Air pollution has been a killer since the dawn of the industrial age, yet until recently scientists didn't know just how dirty the air was in most of the world.
New maps using satellite images and computer modeling are finally giving researchers a clearer view of the global problem of air pollution. These maps illustrate small particulate matter spread across the globe. The problematic particles are impossible to see, and in large amounts the microscopic dust can get into our lungs and bloodstreams -- causing health issues like asthma and cardiovascular disease. The American Heart Association estimates that in the United States, this particulate matter causes around 60,000 deaths a year.
These new maps don't rely just on satellite imagery alone. When you are looking down on the atmosphere from the perspective of a satellite, it's sort of like looking down through a glass of dirty water. The satellite is taking a picture of what it sees at the top -- but actually what you want to know is how the dirt is distributed in the entire column. So researchers used computer modeling to figure out how much particular matter had settled out in the air that we all actually breath.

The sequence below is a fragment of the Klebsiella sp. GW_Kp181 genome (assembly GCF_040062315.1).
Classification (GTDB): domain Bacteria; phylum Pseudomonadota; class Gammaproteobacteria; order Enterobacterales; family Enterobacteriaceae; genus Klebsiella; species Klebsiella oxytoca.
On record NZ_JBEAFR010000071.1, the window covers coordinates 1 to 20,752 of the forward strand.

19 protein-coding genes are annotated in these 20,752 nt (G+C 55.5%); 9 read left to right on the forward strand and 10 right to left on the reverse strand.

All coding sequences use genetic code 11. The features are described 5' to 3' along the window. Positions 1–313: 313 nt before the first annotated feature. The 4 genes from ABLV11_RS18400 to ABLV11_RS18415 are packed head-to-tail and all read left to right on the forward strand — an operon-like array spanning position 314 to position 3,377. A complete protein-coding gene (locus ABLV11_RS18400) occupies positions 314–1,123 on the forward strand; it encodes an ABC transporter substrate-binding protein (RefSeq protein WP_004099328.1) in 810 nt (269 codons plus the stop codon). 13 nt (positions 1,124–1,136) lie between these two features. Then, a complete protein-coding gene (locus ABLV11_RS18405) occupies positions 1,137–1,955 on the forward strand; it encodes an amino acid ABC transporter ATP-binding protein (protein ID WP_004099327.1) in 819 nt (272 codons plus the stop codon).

"Now, with this map and dataset in hand, epidemiologists can start to look more closely at how long-term exposure to particulate matter in rarely studied parts of the world -- such as Asia's fast-growing cities or areas in North Africa with quantities of dust in the air -- affect human health." NASA writes on its website.
Until now, developing countries haven't had the tools to measure air pollution levels. The new information may also be useful in parts of the United States or Western Europe. Currently, air quality is measured using a small number of surface monitors. NASA is hoping the maps will be a good first step in helping to further understand airborne particles and their impact on our public health.
We talk with two researchers who built these maps -- Randall Martin, a professor at Dalhousie University in Halifax, and Michael Brauer, a professor of public health at the University of British Columbia.